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At break, Nets in very good shape, despite everything

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Brooklyn Nets v Houston Rockets Photo by Maria Lysaker/NBAE via Getty Images

It’s been a wild first half of the season, with the roster makeover driven by the James Harden trade, Kyrie Irving’s still a bit mysterious “personal leave” and the team’s ability to win, win, win even without Kevin Durant.

They’re currently 24-13, a half game behind the 76ers in the East. Only three teams have better records, the Sixers, the Jazz and the Suns (!!). The Lakers and Clippers, once seen as their likely Finals opponents, are 3-7 and 4-6. And franchise records keep falling. Brooklyn is currently on a seven-game road winning streak, a franchise record, none of those wins with KD. Not to mention the Nets have James Harden, a legitimate MVP candidate for the first time in more than a decade.

Bottom line, when looking at the history of recently constructed super teams, the Nets look more like the Heat of LeBron James, Dwyane Wade and Chris Bosh, who started slowly, then took off, than the steamroller Celtics of Kevin Garnett, Paul Pierce and Ray Allen, or the Brooklyn disaster that was KG, Pierce and Deron Williams.

So what’s next? The big question is when do we again see Durant who between health and safety protocols and a tricky hamstring has missed 12 of the last 13 games (Nets record in that stretch: 10-3).

Steve Nash said the Nets are hoping for the beginning of the second half, on March 11 vs. Boston, for KD’s return, but no one is setting that in stone.

“We can definitely improve,” Nash said. “Kevin Durant is one of the all-time greats, so to add him to our team will make us better automatically.”

The Nets are 5-1 in the games the “Big Three” started, not what fans had hoped for. To be specific, The firm of Durant, Irving and Harden have been on the court 186 minutes total. On the other hand, they’re 16-3 with just two of them in the lineup. Not bad, not bad at all.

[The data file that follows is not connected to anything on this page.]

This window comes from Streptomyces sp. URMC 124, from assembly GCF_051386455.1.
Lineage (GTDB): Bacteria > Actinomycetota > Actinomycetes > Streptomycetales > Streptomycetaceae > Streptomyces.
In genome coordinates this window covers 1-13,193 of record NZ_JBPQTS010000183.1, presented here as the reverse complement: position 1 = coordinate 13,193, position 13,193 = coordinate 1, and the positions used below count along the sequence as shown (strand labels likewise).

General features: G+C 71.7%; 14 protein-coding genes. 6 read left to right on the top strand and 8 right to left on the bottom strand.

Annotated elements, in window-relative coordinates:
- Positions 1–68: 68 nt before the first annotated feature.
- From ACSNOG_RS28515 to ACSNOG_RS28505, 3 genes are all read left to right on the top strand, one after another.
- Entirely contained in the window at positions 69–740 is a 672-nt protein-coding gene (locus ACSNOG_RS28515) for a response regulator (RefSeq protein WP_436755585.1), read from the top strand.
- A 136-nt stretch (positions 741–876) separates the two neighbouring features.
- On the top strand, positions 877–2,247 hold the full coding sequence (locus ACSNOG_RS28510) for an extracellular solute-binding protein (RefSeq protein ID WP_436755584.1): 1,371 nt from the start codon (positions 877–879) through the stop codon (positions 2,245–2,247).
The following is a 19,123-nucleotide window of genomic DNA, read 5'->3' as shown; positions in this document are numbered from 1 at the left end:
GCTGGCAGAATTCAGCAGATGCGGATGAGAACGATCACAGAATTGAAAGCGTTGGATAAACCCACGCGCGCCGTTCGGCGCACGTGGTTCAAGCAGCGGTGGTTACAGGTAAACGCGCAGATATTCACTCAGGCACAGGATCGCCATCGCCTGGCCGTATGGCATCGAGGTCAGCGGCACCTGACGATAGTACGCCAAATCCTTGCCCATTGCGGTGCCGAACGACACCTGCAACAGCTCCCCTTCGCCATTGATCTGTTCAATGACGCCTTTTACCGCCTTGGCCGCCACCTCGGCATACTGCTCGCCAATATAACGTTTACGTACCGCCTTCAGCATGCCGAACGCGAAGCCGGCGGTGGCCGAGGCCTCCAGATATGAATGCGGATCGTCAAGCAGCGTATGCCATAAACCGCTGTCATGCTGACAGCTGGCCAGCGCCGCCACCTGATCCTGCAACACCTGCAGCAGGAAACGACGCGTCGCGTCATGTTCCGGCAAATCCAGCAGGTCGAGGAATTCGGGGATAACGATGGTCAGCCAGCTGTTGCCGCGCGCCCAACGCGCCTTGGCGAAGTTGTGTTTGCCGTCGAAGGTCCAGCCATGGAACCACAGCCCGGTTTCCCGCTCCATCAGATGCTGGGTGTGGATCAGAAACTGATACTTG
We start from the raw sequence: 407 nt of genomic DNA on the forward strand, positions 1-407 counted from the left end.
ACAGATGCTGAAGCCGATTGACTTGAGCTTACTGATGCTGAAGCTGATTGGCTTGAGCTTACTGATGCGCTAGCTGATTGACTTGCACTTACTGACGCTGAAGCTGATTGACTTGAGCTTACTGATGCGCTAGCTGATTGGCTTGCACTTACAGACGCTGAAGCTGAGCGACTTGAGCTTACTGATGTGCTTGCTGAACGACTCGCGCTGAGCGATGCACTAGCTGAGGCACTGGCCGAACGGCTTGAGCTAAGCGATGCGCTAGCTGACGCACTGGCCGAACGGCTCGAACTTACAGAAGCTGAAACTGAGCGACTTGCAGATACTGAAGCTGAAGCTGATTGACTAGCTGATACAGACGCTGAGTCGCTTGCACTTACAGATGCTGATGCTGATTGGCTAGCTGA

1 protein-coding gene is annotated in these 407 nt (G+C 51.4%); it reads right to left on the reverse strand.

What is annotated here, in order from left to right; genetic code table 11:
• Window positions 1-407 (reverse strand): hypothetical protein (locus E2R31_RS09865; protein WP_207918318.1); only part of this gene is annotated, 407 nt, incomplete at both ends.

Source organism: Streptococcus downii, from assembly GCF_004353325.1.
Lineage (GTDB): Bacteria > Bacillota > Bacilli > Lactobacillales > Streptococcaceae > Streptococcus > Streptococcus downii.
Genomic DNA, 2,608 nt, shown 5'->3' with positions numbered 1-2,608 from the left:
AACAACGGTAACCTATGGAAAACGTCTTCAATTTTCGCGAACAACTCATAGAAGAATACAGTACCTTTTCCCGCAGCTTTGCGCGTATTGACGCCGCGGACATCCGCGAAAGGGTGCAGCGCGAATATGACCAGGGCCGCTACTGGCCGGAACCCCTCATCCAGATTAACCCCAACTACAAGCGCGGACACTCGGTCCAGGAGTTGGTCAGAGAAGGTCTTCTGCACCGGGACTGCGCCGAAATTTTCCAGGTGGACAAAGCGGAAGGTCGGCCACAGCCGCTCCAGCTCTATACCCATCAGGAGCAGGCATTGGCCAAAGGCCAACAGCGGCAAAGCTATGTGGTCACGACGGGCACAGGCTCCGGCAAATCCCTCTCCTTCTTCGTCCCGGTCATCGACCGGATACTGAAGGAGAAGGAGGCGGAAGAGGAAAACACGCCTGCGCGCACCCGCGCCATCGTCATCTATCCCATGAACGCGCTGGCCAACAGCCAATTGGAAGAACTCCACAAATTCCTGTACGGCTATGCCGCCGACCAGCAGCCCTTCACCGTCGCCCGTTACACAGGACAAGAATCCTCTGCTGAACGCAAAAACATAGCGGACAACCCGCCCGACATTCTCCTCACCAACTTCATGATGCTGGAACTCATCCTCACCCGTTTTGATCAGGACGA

“It means a lot,” Harden said of the team’s momentum and resilience. “It shows a lot about this team. We’ve had guys in and out of the lineup, [but] next man up. Guys are ready to come in and play big minutes and contribute to the team.

“I think we’re molding it and building everybody’s confidence up to where you’re ready when your name is called to contribute. It’s great. I’m excited for our full team to be healthy and keep this thing going.”

“We just didn’t have a ton of time together early on,” Joe Harris said. “It wasn’t like James and a lot of the guys on the roster were here at the beginning of the season. There’s been a lot of shake-up over the course of the season. But we’re starting to get to a point where things are solidified, and you’re starting to see it on the court.”

So, Joe, Scary Hours are about to get scarier? The Nets are scary enough on offense already. As Tom Dowd recounts in his end-of-the-half stats recap...

At the close of the first half of the season going into the All-Star break, the Brooklyn Nets lead in the NBA in points per game (121.1), and offensive rating (118.2), while playing the NBA’s eighth-fastest pace (100.93).